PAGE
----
Land & Environment

USU Extension Researchers Spot New Pest in Utah

Utah State University Cooperative Extension researchers recently discovered the Spotted Wing Drosophila (SWD) in a raspberry and blackberry field in Davis County. The invasive insect is native to Asia and is different from common Drosophila vinegar flies in that, in addition to laying eggs in ripe, over-ripe and spoiled fruits, the females can also lay eggs in under-ripe fruit still maturing on the plant.
According to Diane Alston, Utah State University Cooperative Extension entomologist, SWD attacks a broad range of fruits including tree fruits, berry fruits and vegetable fruits. Any soft-skinned fruit may be susceptible to SWD.
“We don’t know yet if SWD will over winter in northern Utah, but we suspect that it could in southern Utah based on its temperature tolerance,” she said. “We also don’t know if it will spread quickly and become common in Utah’s fruit-producing regions or if it will be a minor pest. We suspect that it was introduced to Utah in contaminated produce shipped from another state where it occurs.”
Because this pest is widespread in the western and southeastern United States, it is considered non-actionable, meaning no import or export restrictions or quarantines will be implemented, Alston said. SWD can be easily controlled using standard insecticides and by expanding the spray program to pre-and post-ripe fruit stages. However, control is not recommended unless SWD is caught in monitoring traps, fruit injury is detected or high-value crops need protection. Inexpensive vinegar fly traps can be used for effective SWD monitoring. Clear plastic cup traps and liquid baits can be homemade, and commercial traps are available. Information on baits and control can be found at the Cooperative Extension website.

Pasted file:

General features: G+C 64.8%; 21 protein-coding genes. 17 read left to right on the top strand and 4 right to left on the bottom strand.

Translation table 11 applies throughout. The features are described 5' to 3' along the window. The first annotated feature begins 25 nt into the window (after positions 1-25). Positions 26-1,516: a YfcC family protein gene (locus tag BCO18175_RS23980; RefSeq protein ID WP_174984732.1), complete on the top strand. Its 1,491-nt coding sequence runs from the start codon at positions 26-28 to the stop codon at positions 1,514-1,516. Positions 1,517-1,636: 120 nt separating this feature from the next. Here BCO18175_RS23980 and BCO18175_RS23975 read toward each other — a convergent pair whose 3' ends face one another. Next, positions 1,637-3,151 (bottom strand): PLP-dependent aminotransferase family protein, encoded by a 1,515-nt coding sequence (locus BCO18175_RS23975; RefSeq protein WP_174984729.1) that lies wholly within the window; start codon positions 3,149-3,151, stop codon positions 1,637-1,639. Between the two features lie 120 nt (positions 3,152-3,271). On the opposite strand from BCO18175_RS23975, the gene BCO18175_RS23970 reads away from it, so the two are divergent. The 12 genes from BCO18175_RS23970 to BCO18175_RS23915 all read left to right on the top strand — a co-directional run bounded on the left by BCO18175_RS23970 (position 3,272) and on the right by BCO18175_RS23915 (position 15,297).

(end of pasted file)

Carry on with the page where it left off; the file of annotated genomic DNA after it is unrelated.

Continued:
“The damaging stages of SWD are larvae, called maggots, and adult flies,” she said. “Larvae feed inside fruit causing abscesses, and secondary fungal and pest infection may occur. The adults cause superficial scarring by sawing into the fruit to lay eggs. They prefer to feed on damaged or fermenting fruit.”
Alston said the typical vinegar fly is 0.1 inch long with red eyes, a pale brown body and featherlike antennae. Male SWD flies have one dark spot per wing, but females don’t have spotted wings. The eggs are small, white and are inserted into the fruit. More than 350 eggs may be laid by a single female.
If suspect SWD are found, Alston recommends sending the specimen(s) to the Utah Plant Pest Diagnostic Lab (435-797-2435) for identification. Information on SWD and other posts is available online.
Writer: Julene Reese, 435-797-0810
Contact: Diane Alston, 435-797-2516

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